Jeff Gundlach, noted bond guru and CEO of DoubleLine Capital, has been out front in his criticism of Europe's banks. My Real Money column yesterday highlighted the spotlight about to hit European banks with the release Friday of the results of the European Banking Association's (EBA) 2016 stress tests. So it's good to be on the same page as an industry titan, and in fact Gundlach has heaped specific scorn on Deutsche Bank (DB) , a stock I have repeatedly panned in this column. On July 7, he was quoted by Reuters thusly:
"Banks are dying and policymakers don't know what to do," Gundlach said. "Watch Deutsche Bank shares go to single digits and people will start to panic... you'll see someone say, 'Someone is going to have to do something.'"
Well, Deutsche Bank shares were down 4% in Frankfurt trading this morning after second-quarter results, but at about 12.30 euros per share, they still haven't hit single digits. Deutsche's results were more fodder for the shorts with the headline figure of a nearly 100% drop in net income, and the internal figures actually much more disturbing than the bottom line.
Deutsche's top line was quite weak in the quarter, down 20% year on year on a reported basis, and 12% adjusted for Deutsche's pending divestiture of its stake in Hua Xia Bank and the exclusion of operations deemed non-core. It's just impossible to grow value for shareholders without revenue growth, and the top-line erosion in Deutsche's individual units was eye-opening (all figures 2Q16 vs. 2Q15):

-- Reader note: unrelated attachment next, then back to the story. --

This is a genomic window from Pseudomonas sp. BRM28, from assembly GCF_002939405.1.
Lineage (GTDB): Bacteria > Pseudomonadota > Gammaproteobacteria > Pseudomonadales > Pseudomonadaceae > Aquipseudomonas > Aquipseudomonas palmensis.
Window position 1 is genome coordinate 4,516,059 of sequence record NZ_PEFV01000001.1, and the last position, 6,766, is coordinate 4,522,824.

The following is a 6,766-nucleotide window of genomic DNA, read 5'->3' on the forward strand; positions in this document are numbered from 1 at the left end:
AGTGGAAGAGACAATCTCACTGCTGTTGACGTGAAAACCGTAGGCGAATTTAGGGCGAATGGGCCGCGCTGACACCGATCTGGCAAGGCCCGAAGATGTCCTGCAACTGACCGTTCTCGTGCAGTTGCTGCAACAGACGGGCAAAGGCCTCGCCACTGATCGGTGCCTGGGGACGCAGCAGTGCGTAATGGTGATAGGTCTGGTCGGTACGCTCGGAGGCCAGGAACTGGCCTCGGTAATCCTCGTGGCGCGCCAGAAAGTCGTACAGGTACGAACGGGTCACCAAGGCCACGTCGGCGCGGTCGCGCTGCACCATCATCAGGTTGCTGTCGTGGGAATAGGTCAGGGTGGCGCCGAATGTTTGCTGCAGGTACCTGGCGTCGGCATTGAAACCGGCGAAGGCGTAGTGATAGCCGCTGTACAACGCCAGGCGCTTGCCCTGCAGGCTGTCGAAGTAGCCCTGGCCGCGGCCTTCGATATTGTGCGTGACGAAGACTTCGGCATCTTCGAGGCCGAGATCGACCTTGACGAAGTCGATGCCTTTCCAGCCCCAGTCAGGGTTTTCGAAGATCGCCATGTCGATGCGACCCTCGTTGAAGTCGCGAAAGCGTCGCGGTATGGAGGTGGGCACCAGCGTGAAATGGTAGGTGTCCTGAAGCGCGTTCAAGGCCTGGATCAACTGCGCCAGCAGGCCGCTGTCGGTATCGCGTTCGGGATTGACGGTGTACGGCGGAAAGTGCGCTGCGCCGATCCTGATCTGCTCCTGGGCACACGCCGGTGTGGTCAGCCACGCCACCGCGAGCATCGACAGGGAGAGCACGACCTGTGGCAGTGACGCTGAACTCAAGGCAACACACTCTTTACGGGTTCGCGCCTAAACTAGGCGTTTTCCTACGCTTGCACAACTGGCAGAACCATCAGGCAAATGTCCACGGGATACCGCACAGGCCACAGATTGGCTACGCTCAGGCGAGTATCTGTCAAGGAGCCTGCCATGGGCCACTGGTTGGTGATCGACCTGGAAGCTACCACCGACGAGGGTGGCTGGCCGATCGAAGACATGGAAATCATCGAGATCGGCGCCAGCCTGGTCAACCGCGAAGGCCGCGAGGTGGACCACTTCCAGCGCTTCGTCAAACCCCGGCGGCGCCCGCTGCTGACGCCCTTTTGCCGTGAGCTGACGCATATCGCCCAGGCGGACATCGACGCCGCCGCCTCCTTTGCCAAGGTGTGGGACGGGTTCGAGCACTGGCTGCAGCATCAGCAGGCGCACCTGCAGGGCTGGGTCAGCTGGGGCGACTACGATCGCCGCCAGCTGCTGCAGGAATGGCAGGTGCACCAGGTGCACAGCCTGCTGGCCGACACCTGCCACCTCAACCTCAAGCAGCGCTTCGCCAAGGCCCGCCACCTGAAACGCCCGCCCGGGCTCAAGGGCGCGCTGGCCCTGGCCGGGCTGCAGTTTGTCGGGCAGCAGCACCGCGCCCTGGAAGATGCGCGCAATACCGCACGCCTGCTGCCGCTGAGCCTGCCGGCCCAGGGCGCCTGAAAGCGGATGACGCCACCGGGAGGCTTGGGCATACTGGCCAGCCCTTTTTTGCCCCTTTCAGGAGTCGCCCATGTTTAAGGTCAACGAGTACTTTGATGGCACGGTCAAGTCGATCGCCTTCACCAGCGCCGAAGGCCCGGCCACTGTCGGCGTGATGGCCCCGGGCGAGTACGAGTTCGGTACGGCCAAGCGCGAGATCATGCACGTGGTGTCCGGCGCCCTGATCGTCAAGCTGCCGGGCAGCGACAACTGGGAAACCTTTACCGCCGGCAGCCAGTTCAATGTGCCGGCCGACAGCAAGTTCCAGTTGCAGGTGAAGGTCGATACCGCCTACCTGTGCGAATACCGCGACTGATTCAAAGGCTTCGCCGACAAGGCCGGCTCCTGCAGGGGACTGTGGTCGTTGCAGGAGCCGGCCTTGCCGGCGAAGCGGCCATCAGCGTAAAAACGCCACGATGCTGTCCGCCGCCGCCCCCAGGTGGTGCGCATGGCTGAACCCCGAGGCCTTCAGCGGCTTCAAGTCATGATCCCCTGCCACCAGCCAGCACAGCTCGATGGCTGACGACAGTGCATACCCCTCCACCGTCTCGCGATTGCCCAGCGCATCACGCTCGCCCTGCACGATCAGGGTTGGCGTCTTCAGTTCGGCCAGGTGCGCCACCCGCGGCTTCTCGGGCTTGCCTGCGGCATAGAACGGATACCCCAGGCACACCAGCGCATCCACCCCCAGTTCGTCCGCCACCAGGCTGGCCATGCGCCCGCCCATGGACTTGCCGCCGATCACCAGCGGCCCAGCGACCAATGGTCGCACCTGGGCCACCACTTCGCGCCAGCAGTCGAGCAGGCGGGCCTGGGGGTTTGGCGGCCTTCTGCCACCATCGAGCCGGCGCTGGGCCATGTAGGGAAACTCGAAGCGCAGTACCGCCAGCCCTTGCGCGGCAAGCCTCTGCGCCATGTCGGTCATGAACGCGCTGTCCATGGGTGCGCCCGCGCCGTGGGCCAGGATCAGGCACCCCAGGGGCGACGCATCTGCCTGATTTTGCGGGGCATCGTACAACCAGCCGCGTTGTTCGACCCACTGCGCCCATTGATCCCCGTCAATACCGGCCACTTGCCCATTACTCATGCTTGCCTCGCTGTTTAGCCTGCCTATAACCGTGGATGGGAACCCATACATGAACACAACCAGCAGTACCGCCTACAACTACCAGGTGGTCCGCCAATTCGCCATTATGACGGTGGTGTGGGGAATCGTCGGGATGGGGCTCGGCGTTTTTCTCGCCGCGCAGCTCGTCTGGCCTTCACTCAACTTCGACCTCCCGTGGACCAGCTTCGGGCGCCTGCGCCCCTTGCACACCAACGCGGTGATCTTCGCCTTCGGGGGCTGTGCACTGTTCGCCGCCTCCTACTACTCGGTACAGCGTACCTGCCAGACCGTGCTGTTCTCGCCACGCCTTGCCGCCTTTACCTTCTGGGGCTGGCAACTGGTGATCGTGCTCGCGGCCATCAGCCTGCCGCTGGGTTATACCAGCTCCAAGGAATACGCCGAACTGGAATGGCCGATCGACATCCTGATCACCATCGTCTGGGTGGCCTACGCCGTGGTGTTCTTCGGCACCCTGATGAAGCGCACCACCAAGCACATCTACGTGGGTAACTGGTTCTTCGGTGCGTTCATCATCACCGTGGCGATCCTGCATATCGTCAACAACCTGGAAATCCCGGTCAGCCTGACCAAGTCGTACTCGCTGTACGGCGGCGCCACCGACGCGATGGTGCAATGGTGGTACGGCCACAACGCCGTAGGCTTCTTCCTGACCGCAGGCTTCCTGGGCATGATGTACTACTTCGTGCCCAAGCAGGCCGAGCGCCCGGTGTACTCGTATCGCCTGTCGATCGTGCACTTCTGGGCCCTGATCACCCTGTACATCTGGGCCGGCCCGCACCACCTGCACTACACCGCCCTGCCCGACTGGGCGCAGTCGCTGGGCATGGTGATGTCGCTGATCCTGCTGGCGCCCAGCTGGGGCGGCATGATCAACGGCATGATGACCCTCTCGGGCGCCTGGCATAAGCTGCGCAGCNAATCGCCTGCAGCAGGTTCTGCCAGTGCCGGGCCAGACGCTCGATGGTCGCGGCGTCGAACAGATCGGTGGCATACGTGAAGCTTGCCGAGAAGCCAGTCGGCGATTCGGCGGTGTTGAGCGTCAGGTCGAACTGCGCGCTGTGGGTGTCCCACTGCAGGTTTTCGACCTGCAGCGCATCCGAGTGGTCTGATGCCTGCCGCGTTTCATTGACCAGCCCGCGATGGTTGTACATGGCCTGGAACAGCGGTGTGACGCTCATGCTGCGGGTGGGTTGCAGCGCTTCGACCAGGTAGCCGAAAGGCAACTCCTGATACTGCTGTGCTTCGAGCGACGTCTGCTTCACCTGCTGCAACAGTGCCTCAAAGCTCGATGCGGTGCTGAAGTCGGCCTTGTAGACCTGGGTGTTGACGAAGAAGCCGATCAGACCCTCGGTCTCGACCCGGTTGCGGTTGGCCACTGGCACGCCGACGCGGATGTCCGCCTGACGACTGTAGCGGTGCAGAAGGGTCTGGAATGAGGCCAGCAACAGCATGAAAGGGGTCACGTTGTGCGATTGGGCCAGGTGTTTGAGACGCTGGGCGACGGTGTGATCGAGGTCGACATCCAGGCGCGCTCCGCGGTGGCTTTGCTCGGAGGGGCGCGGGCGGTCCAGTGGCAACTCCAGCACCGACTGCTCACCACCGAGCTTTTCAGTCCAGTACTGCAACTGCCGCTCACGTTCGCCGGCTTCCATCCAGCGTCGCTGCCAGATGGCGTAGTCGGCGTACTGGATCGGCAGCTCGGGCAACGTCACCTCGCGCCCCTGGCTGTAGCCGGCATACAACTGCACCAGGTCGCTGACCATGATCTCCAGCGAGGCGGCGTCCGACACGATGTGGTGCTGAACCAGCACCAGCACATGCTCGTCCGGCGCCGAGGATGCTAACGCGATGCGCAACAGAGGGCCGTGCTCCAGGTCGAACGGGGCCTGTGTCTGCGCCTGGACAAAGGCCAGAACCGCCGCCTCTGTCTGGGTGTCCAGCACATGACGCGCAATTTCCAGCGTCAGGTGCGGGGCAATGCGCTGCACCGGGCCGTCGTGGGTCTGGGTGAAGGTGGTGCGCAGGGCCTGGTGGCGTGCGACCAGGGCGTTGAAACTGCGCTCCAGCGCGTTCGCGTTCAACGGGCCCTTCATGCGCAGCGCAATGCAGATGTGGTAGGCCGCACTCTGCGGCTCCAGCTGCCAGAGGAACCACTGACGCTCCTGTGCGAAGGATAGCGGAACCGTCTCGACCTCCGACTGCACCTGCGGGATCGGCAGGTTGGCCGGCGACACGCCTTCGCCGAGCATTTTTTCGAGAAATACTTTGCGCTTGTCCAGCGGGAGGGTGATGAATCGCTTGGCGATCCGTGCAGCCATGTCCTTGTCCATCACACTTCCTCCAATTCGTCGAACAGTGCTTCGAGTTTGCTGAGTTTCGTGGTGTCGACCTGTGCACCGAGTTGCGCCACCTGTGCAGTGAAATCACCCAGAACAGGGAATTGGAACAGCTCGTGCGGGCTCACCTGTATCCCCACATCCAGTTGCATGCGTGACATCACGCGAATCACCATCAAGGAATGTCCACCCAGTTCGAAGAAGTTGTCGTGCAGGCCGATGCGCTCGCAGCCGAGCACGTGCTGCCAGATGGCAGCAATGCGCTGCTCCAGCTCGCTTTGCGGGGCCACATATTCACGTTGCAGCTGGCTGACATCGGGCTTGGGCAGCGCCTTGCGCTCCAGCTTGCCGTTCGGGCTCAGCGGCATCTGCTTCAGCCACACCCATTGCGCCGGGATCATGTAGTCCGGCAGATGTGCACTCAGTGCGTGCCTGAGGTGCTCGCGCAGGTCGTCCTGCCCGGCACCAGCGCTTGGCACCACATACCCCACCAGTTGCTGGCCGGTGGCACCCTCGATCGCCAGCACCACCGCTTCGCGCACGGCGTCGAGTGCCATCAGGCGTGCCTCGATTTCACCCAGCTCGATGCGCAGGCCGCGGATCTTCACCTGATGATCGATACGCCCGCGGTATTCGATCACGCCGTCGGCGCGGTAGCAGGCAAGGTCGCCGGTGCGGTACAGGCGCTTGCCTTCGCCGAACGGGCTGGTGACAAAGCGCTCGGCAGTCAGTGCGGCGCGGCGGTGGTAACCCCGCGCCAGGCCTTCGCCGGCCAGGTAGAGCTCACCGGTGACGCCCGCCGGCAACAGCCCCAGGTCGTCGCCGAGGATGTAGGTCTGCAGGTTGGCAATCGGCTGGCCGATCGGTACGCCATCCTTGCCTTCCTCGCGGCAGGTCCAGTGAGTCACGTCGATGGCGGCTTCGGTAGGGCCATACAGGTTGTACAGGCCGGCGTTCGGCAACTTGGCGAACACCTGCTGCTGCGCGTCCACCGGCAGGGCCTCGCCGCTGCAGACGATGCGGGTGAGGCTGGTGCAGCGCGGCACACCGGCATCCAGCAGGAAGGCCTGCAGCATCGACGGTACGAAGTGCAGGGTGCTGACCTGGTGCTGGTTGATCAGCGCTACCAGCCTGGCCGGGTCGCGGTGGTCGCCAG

Global Markets (-28%)
Corporate and Investment Bank (-12%)
Private Wealth & Commercial Clients (-5%)
Asset Management (-8%)
Deutsche did post a revenue gain in the Postbank business it acquired in 2010, but that asset has been written down several times. The most worrisome business trend was in Asset Management, a division that has seen declines in net new money for the past three quarters. Negative interest rates are not a great selling point for an asset manager, and the risk is that euros that leave "the house" never come back.
As an equity analyst, it is just impossible to recommend shares of a bank that is not growing revenue. So really, Deutsche is an untouchable, and the stock market is trying -- to the tune of a 58% decline in DB's market value in 12 months -- to recalibrate Deutsche's market capitalization to the true value of its assets net of liabilities. That's a painful journey.
The positive for Deutsche remains the strength of its loan book. While the company announced write-downs across divisions for loans it flagged in the shipping and metals and mining sectors, the total loan loss ratio is still quite low. As of June 30, Deutsche Bank's impaired loan ratio at the group level was about 1.7% and at the core bank level about 1.4%. So with a CET1 ratio of 10.8% (11.2% pro forma for the Hua Xia transaction), Deutsche is adequately capitalized.
Deutsche has enough capital to handle the current environment, but we won't find out until Friday night whether the EBA thinks Deutsche has enough capital to weather a downside scenario. While Deutsche correctly noted in its presentation that the EBA stress tests aren't graded as a simple pass/fail, for equity holders the math is much more simple. Any stock is either a buy or a sell, and at this point, even after DB shares' collapse, I'm sticking with my call and sticking with Gundlach: Deutsche's a sell.